Mon. Apr.1, 2013 by Blanche Levine
(NaturalHealth365) Low vitamin D levels can be the most damaging influence on our genetic health, according to professor George Ebers, Action Medical Research professor of Clinical Neurology and one of the senior authors of published scientific research.
What are the capabilities of vitamin D?
Researchers, at the University of Oxford, have shown the extent in which vitamin D interacts with our DNA. The researchers found 2,776 binding sites from the vitamin D receptor along the length of the genome. These are the ones unusually concentrated near a number of genes associated with autoimmune conditions such as MS, Crohn’s disease, systemic lupus, rheumatoid arthritis and cancers such as, lymphocytic leukemia and colorectal cancer. (more…)
I have always been interested in holistic medicine. Even as a teenager, I read and studied many different healing modalities. Given my love of medicine and my participation in competitive sports, it was no surprise to anyone that I became a Certified Athletic Trainer and physical therapist. Over the past 20 years in my healthcare career, I have worked in many different settings. The constants in my career have been interacting with people in pain and using all of my knowledge/skills to assist them in restoring maximum function.
I have a special interest in working with people who experience chronic pain. As happens with many people, it took my own experience to propel me to study and learn more about how to best help this patient population. In 2007, I became very ill with what was later diagnosed as Hashimoto’s Thyroiditis. This is an autoimmune illness (AI) caused by the body mounting an attack on the thyroid gland in an attempt to destroy it. For those who have not heard of this illness, the thyroid is a major part of the endocrine system. It is a gland that makes and stores hormones that help regulate the heart rate, blood pressure, body temperature, and the rate at which food is converted into energy. Thyroid hormones are essential for the function of every cell in the body. They help regulate growth and the rate of chemical reactions (metabolism) in the body.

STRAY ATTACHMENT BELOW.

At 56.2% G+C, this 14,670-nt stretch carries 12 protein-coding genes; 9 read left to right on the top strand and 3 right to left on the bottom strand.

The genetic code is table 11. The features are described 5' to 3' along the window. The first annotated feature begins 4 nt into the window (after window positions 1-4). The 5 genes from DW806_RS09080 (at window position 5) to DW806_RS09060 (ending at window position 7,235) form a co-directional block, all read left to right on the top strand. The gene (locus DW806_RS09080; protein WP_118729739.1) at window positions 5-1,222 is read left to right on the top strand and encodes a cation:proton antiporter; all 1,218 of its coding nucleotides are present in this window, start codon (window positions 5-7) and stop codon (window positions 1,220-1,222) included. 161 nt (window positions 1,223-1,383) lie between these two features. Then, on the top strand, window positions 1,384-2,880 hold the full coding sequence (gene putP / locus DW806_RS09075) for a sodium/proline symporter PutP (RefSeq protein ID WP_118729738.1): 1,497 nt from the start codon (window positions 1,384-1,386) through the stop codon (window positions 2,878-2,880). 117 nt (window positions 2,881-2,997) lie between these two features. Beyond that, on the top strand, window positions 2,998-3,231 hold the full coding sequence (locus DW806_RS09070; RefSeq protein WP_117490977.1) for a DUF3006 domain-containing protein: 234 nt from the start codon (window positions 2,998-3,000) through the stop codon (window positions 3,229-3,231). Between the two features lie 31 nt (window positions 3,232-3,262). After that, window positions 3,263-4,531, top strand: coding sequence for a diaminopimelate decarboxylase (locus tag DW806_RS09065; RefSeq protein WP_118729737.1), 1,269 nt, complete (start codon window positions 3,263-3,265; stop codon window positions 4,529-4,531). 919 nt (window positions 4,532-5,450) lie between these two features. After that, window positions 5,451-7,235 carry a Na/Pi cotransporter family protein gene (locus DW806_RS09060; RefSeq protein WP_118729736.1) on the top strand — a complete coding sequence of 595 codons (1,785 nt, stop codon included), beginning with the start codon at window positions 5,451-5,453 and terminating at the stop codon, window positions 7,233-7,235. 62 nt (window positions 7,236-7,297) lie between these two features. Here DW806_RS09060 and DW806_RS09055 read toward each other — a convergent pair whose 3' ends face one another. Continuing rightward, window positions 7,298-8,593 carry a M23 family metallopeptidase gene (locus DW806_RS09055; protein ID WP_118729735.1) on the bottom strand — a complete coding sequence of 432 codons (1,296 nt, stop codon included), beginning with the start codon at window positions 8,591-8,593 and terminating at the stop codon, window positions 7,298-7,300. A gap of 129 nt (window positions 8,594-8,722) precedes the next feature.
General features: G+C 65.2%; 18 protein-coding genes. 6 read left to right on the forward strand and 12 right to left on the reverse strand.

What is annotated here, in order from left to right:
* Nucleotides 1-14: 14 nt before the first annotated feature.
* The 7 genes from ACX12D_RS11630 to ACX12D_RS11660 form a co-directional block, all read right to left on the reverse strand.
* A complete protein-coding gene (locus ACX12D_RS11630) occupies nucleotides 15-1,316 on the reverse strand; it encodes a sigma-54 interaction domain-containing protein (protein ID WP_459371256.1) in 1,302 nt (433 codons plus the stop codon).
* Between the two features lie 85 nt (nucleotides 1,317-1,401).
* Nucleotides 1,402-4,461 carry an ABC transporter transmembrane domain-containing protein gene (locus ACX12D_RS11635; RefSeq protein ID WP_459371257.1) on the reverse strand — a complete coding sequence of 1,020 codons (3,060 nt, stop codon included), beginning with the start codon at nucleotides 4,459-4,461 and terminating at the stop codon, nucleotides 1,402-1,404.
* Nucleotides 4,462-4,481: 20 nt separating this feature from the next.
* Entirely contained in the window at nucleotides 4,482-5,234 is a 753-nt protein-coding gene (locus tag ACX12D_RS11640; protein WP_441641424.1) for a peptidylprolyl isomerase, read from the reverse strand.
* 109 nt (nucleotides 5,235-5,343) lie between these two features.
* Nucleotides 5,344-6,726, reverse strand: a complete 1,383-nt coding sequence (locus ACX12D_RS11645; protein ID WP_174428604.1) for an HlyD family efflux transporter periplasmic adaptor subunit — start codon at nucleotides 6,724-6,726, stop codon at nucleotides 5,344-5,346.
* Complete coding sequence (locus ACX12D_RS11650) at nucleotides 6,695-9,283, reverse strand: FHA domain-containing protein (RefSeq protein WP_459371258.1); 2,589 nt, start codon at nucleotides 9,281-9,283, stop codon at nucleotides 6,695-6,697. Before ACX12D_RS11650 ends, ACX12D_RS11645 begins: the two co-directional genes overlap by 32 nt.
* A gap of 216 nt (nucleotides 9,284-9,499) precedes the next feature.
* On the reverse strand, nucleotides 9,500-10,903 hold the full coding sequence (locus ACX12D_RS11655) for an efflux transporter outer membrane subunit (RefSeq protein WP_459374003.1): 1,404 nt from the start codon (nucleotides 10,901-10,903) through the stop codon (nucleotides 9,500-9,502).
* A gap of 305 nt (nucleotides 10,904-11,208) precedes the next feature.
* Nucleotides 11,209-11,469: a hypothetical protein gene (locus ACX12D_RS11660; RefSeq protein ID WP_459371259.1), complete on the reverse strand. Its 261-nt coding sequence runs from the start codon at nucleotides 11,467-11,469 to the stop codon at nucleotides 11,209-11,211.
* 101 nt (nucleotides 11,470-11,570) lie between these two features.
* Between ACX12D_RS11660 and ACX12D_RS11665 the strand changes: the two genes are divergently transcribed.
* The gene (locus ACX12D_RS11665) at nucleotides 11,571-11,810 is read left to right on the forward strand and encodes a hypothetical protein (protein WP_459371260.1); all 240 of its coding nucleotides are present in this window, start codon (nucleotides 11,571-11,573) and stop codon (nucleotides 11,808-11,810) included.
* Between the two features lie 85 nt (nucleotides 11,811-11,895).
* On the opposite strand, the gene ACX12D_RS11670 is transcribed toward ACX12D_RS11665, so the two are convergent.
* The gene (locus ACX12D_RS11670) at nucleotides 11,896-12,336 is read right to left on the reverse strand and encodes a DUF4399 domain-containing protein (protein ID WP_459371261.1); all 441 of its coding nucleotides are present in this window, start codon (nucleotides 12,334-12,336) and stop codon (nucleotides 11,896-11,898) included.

I have Lupus, and I’ve been on medicine for 22 years. My symptoms are not well controlled and I have lost ability to live life due to all the daily complications. Please offer advice to help me regain quality of life, while I am still breathing on this Earth. J.S., –Dayton, Ohio
Want a shock? Go get tested for heavy metals. Your jaw will drop when you see the results.
I know, because I see the reactions in my own clinic every single day.
The reality is, nearly everyone has way too much lead, mercury, arsenic, and other toxic heavy metals inside them — and these metals are a major cause of supposedly incurable conditions.
I say “supposedly” because I often can cure or improve them, and I’ll tell you everything you need to know to get started on your own cure in a moment.
First, a new study confirms the role of toxic heavy metals in autoimmune disease — especially among women battling disorders such as thyroid disease, MS, rheumatoid arthritis, fibromyalgia, and lupus. (more…)
Alternative Names: Diindolylmethane.
DIM has been shown to help regulate and promote a more efficient metabolism of estrogen, and an optimal ratio of estrogen metabolites. DIM is thought to be responsible for the health effects of dietary Indole-3-Carbinol (I3C). (more…)
Conventional medicine tends to view autoimmune illness as the result of an overstimulated immune system that attacks organs and tissues as if they were foreign invaders. “Immune suppression, the mainstream medical treatment of choice for auto-immune disorders, completely overlooks the upstream cause, toxic overload, and the downstream detoxification deficiency that leads to the immune system’s confusion in distinguishing self from invader,” write Jodi Friedlander, MS, and Ed Bauman, MEd, PhD. Autoimmune diseases such as rheumatoid arthritis, type 1 diabetes, systemic lupus erythematosis (SLE), Addison’s disease, and Crohn’s disease affect 5% to 8% of the US population. (more…)
Though it is often undetected, an estimated 1 person in 133 in North America has celiac disease (CD). This autoimmune disease is characterized by inherited hypersensitivity to gluten, a difficult-to-digest protein found in grains. Bacteria living in the gastrointestinal appear to influence genetic expression. Dr. Alessio Fasano says in an article for Scientific American, “… a person whose immune system has managed to tolerate gluten for many years might suddenly lose tolerance if the microbiome [gut flora] changes in a way that causes formerly quiet susceptibility genes to become active.” Stress and other factors may also turn on the susceptibility genes. (more…)